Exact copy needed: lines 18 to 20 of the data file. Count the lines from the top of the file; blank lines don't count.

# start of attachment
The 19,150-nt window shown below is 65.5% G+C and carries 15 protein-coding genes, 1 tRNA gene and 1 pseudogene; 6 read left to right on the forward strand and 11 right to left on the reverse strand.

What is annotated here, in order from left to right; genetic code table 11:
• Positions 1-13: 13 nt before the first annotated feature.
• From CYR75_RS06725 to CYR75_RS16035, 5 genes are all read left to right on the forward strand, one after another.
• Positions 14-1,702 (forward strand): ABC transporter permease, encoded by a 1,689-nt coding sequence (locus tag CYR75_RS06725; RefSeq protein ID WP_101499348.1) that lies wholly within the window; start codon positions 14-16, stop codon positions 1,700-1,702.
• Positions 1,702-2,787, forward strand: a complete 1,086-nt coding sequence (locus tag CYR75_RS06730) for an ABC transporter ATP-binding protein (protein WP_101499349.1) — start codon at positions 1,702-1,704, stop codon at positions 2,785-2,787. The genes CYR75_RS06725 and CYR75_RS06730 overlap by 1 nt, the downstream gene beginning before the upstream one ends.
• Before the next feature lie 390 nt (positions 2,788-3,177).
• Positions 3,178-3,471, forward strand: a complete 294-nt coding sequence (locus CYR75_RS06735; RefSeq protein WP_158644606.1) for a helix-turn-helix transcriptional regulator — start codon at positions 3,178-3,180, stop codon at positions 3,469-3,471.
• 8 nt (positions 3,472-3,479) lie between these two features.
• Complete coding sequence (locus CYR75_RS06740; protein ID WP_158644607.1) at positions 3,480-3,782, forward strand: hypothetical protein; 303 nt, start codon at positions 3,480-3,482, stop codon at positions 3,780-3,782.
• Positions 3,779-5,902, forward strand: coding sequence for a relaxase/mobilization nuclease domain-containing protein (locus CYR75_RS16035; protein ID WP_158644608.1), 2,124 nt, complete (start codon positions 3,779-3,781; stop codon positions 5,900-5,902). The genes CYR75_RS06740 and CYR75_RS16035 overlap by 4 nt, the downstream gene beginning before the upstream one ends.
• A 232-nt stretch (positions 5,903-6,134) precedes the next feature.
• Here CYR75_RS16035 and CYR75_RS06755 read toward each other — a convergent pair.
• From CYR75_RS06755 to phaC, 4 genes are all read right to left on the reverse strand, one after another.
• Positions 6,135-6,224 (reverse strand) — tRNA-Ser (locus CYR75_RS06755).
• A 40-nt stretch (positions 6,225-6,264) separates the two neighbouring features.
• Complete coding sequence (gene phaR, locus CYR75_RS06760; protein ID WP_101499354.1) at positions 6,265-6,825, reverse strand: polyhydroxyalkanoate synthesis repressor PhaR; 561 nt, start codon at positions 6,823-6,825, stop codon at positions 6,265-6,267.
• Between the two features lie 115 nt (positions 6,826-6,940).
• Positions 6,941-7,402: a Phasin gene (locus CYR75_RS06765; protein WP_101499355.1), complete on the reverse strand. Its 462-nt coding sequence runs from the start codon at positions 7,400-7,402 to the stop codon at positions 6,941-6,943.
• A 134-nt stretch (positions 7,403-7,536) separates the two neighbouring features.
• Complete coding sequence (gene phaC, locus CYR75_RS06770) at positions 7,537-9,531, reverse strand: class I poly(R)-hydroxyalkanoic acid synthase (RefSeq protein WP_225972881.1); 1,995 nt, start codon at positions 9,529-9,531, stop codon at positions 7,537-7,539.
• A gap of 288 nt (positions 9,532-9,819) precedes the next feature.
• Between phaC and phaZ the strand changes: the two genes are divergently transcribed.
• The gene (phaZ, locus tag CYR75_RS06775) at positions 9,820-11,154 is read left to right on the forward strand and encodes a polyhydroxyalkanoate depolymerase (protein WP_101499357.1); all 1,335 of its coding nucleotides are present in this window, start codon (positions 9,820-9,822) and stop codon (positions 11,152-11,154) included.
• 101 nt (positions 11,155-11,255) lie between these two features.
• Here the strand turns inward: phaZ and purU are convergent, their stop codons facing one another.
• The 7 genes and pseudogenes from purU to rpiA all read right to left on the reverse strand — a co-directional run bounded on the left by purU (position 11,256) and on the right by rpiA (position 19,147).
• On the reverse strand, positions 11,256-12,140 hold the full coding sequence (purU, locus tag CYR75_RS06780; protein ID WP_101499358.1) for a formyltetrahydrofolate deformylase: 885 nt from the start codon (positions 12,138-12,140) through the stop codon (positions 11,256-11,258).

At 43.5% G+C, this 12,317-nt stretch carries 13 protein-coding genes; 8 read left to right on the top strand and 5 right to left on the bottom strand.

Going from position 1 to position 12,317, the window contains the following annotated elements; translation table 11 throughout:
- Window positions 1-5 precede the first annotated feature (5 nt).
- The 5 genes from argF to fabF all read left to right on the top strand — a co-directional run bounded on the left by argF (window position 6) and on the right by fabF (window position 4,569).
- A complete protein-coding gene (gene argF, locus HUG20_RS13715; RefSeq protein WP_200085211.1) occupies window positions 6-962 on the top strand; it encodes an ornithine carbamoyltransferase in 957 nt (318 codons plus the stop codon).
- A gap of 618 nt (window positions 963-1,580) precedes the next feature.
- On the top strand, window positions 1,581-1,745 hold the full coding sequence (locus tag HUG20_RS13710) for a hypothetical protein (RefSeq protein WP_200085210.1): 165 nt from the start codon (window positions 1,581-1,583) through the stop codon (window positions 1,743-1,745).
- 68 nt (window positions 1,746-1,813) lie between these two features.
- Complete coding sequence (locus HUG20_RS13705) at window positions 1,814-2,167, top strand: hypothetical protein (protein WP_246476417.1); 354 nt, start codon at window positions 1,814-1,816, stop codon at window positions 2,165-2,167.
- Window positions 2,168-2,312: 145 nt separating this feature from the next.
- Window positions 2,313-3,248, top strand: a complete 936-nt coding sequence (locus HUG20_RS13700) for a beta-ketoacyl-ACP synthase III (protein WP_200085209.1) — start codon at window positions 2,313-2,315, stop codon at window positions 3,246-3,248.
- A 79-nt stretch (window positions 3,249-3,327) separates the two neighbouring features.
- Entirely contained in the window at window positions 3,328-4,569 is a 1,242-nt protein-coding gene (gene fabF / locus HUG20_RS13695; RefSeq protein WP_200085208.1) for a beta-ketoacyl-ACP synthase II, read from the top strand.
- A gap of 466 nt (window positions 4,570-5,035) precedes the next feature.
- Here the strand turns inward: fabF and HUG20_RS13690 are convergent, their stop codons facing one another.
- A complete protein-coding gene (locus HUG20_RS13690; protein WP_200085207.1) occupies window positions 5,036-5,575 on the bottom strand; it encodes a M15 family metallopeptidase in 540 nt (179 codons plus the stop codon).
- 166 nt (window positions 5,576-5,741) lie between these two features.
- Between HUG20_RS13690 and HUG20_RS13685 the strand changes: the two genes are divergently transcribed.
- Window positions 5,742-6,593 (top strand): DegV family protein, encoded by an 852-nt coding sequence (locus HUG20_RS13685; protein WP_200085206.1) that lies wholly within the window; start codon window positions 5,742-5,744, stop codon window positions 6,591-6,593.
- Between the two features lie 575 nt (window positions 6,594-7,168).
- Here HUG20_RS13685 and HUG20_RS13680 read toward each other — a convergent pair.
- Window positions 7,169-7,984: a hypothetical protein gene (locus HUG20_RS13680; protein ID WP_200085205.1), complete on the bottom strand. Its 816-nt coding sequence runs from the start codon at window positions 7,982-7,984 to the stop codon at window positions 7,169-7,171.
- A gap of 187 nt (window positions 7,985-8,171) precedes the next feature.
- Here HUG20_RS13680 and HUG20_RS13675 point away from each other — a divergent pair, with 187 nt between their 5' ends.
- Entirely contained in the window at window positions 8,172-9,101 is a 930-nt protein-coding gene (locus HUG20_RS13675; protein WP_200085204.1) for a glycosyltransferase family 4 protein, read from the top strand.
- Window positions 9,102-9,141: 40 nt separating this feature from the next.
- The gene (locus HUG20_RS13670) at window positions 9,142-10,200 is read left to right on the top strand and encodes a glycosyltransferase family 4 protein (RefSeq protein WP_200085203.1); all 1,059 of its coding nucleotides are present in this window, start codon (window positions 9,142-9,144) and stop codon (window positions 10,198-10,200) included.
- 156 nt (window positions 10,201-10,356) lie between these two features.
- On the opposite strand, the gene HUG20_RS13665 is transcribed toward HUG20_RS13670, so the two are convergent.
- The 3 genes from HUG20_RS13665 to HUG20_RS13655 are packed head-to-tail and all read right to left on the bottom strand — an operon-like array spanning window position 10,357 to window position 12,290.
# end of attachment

• Between the two features lie 115 nt (positions 6,826-6,940).
• Positions 6,941-7,402: a Phasin gene (locus CYR75_RS06765; protein WP_101499355.1), complete on the reverse strand. Its 462-nt coding sequence runs from the start codon at positions 7,400-7,402 to the stop codon at positions 6,941-6,943.
• A 134-nt stretch (positions 7,403-7,536) separates the two neighbouring features.